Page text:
Plans and issuers must provide the SBC to participants and beneficiaries who enroll in group health coverage other than through an open enrollment period (i.e. newly eligible individuals and special enrollees) beginning on the first day of the first plan year that begins on or after Sept. 23, 2012.
Appearance, Language, and Content Requirements
The SBC must meet certain appearance, language, and content requirements.
Form W-2 Health Coverage Reporting
Healthcare Reform initially added a requirement that the aggregate cost of employer-sponsored health coverage be reported on an employee's Form W-2 beginning in the 2011 tax year.
Reporting - Optional for 2011
This reporting is optional for 2011. The 2011 Form W-2 is available so employers may use it to report the cost of employer-sponsored health coverage in Box 12. This is to provide employers with additional time to make any necessary changes to their payment systems and procedures for compliance with this requirement.
Reporting for smaller employers - Optional for 2012
The IRS issued additional guidance providing relief for smaller employers (those filing less than 250 W-2 forms) by making this reporting optional for 2012 and until further guidance is issued.
Purpose of Reporting
The health coverage amounts reported on Form W-2 are not taxable. The purpose of the reporting is informational only and will show employees the value of their health benefits so that they can be more informed customers.
Flexible Spending Arrangment (FSA) Limit
Summary Healthcare Reform imposes a $2,500 annual limit on salary reduction contributions to FSAs offered under cafeteria plans. This limit is effective for taxable years starting after December 31, 2012. Plans should review their current FSAs set-up and update their FSA plans before the beginning of the plan year, as necessary.
Additional Preventive Services to be covered for women
Plans and issuers are required to provide coverage for additional women's preventive services without cost-sharing for plan years starting on or after August 1, 2012. These services are listed below. The frequency of coverage varies based on the service provided. The services to be covered are the following:
- Well-woman visits
- Screening for gestational diabetes
- Human papillomavirus testing
- Couseling for sexually transmitted infections
- Counseling and screening for human immune-deficiency virus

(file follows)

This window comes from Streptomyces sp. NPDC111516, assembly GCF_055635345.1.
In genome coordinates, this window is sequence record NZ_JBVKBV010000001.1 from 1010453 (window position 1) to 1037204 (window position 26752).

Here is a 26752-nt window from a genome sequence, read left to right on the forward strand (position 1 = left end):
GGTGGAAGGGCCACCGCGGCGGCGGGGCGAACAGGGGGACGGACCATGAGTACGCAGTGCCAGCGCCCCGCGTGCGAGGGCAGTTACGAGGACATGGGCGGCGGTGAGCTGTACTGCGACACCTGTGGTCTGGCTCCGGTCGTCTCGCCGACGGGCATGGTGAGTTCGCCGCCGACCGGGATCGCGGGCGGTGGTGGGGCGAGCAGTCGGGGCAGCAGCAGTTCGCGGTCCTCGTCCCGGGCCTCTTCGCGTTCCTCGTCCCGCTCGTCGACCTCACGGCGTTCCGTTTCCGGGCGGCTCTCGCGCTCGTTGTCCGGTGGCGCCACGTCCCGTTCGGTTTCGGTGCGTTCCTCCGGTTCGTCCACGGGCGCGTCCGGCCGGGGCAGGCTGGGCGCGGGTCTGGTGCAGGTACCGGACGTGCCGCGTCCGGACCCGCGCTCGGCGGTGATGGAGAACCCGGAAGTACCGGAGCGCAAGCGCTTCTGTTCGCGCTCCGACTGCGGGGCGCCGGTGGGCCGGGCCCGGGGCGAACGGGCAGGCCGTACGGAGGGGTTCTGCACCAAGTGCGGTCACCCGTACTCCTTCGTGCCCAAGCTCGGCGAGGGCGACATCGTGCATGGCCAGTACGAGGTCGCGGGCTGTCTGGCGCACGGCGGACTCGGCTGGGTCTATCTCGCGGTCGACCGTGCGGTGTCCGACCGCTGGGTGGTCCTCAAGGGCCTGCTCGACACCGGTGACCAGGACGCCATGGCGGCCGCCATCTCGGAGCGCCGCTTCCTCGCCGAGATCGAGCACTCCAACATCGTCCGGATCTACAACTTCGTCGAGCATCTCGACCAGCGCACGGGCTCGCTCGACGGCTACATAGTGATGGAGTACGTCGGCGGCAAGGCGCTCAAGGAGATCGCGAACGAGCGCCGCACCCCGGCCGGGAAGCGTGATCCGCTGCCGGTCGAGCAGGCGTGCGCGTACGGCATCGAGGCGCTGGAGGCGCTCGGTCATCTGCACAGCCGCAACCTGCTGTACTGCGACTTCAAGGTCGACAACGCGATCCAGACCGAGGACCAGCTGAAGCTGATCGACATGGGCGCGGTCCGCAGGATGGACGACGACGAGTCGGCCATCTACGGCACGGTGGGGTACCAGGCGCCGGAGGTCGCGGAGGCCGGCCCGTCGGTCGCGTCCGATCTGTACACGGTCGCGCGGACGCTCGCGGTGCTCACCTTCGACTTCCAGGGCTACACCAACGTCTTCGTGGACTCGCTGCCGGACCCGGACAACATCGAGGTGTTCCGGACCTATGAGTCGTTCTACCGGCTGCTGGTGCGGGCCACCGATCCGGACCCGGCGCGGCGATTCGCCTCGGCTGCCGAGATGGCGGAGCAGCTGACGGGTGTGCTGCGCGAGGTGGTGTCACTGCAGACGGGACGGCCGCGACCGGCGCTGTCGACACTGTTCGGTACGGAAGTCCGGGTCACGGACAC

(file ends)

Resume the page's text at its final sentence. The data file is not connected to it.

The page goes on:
- FDA approved contraceptive methods, sterilization procedures, and patient education and counseling for all women with reproductive capacity
- Breastfeeding support, supplies, and counseling
- Screening and counseling for interpersonal and domestic violence
Medical Loss Ratios (MLR) MLR defined
The percentage of health insurance premium costs that an insurance plan uses to pay medical claims.
Summary of MLR requirements
The MLR regulation outlines disclosure and reporting requirements, how insurance companies will calculate their MLR and provide rebates, and how adjustments could be made to the MLR standard to guard against market destabilization.
The MLR requirements generally apply to health insurance issuers offering group or individual health insurance coverage for plan years beginning on or after January 1, 2011. However, these requirements do not apply to self-insured plans, including self-plans offered through an association or trust.
Health insurers, must -
1. Annually report on the share of premium dollars spent on medical care and
activities to improve health care quality versus profits or administration.
2. Spend 80% (small groups) and 85% (large groups) of consumers' premiums
on direct care for patients and efforts to improve care quality.
Rebates if MLR requirements not met
If insurance companies do not meet the applicable MLR standard, they will be required to provide a rebate to the entity that paid the premium for the enrollee starting in 2012 and on an annual basis. The rebates are designed to provide value to policyholders and create incentives for issuers to become more efficient in their operations.
Timing of Reporting and Rebates
The first report containing the 2011 MLR calendar year (for the plan) data is due in 2012. Insurers are required to make the first rebates, if any, in August 2012.